A Keynesian has an Austrian Moment

Posted by PITHOCRATES - January 15th, 2012

Week in Review

There are a few schools of economics.  The Keynesian school gain prominence following World War I.  Governments like it because it justifies big government.  And government interventions into the free market to ‘fix’ market failures.  Using the power of central banking and monetary policy.  And fiscal tax and spend polices.  With such interventions they believe they can eliminate or at least lessen the impact of recessions.  Because the architects of these policies believe they are smarter than market forces.

Another prominent economic school is the Austrian school.  Which favors limited government.  Low taxes.  A sound currency.  And where the government doesn’t use the central bank and monetary policy to manipulate currency and interest rates to interfere with market forces.  For they believe, as history shows, such interventions into market forces results in worse and prolonged recessions.

So that’s just a very brief overview of these two schools.  John Maynard Keynes was a Brit.  And very influential in Europe.  Where his policies are still embraced in these social democracies.  But even these devout Keynesians can have a moment of doubt and waiver in their beliefs.  Even chief correspondents in the most esteemed newspapers (see ‘Strangely Austrian’ posted 1/10/2012 on the Ney York Sun).

In any event, Mr. Rachman notes that Dr. Paul has recalled dining with Hayek and being inspired by Ludwig von Mises, “another economist of the Austrian school.” He writes that this explains Dr. Paul’s “otherwise baffling remark” after the Iowa caucus, in which the Texan said: “I’m waiting for the day when we can say we’re all Austrians now.” He calls Dr. Paul the “purest advocate of a powerful conviction on the American right that the US is afflicted by an over-mighty state.” He notes that “Paulite suspicion of central banks that threaten to debase the currency is powerfully echoed in Germany — where the Hayekian right is horrified by the operation of the European Central Bank . . .”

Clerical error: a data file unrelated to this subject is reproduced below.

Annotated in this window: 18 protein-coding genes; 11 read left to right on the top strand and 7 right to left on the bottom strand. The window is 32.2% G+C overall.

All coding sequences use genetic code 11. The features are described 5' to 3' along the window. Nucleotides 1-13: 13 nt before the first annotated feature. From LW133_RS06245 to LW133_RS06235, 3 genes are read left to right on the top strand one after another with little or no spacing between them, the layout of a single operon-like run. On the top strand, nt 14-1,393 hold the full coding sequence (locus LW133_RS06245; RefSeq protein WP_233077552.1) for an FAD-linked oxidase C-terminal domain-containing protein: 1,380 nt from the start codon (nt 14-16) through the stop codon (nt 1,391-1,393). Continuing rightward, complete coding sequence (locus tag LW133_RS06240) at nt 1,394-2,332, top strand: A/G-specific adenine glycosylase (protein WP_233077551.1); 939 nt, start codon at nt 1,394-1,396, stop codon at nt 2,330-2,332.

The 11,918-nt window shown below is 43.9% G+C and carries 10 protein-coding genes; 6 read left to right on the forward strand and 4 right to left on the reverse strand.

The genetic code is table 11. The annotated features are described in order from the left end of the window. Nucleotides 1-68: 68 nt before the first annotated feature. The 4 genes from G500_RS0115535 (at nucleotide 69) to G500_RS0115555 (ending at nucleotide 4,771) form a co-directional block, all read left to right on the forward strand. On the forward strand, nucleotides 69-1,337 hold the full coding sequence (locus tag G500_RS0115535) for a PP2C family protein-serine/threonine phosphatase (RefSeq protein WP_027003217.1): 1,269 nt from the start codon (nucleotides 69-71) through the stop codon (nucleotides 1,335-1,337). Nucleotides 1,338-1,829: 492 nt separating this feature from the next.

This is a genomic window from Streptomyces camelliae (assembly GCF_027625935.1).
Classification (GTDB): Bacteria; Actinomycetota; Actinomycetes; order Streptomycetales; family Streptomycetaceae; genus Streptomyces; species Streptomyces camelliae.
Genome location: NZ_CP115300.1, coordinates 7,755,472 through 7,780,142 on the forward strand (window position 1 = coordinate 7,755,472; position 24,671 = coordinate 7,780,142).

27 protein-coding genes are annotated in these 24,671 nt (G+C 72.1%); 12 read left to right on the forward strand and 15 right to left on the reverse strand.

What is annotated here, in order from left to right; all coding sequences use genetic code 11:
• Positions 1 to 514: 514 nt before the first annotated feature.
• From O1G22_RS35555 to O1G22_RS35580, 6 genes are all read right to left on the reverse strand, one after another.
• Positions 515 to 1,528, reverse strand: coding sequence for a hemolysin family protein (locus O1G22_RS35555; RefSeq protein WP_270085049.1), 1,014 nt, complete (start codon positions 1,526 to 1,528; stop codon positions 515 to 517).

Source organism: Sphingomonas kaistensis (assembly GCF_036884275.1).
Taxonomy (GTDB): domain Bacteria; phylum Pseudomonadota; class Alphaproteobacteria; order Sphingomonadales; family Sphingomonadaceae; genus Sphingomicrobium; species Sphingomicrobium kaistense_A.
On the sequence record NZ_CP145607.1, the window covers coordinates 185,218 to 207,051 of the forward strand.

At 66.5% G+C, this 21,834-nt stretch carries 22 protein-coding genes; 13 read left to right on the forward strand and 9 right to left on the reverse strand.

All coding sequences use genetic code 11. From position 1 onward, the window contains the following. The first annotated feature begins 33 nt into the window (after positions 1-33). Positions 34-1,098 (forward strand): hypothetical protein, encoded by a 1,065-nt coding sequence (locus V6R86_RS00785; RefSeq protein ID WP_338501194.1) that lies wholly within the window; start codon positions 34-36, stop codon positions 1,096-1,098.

Mr. Rachman doesn’t predict which trend will set the tone for the new age. But he offers this confession: “Under normal conditions I would probably sign up with the social democratic tendency. The Tea Party is not my cup of tea.* [* His erstwhile king, George III, wasn’t all that crazy about it either.]  But I spent the weekend reading newspaper accounts of the ever more incredible figures that may have to be poured into the bail-outs for banks and countries in Europe. Then I turned the page to read of demands for more protectionism and regulation in the EU. For light relief, I then went to see ‘The Iron Lady’ — the new film about Margaret Thatcher. The whole thing has left me feeling strangely Austrian.”

Strangely, indeed. The importance of the column lies in the fact that Mr. Rachman is not just any scrivener. He is the chief foreign affairs commentator for the leading Keynesian newspaper in England. Here he is kvelling over Ron Paul and the Austrians.

The “we’re all Austrians now” line is a play on what Richard Nixon reportedly said when he decoupled the U.S. dollar from gold in 1971, unleashing double-digit interest rates and inflation.  He said, “I am now a Keynesian in economics.”  Which was a play on what Milton Friedman wrote in 1965, “In one sense, we are all Keynesians now; in another, nobody is any longer a Keynesian.”  Dr. Paul is waiting for the day when those in government abandon the failed policies of Keynesian economics and adopt the policies of the Austrian school.

Margaret Thatcher was British prime minister during the Eighties when Ronald Reagan was the U.S. president.  Who were both adherents to the Austrian school of economics.  And who both saw incredible economic growth when they were in office.  By following those Austrian policies.

After listening to Dr. Paul in the U.S. Republican primary race, reading some articles on the financial problems of Europe and the cost of their bailouts, the European Union’s demand for protectionism and regulation to protect their markets and then seeing the film about the Great Margaret Thatcher Mr. Rachman was given pause for thought.  Which often happens when you actually learn Austrian economics.  Because it makes sense.  And there is a lot of economic history proving the success of these policies.  But will it last?  Probably not.  Because Keynesians just like Keynesian economics so much.  Like a religion.  They accept it on faith.  And want to believe.

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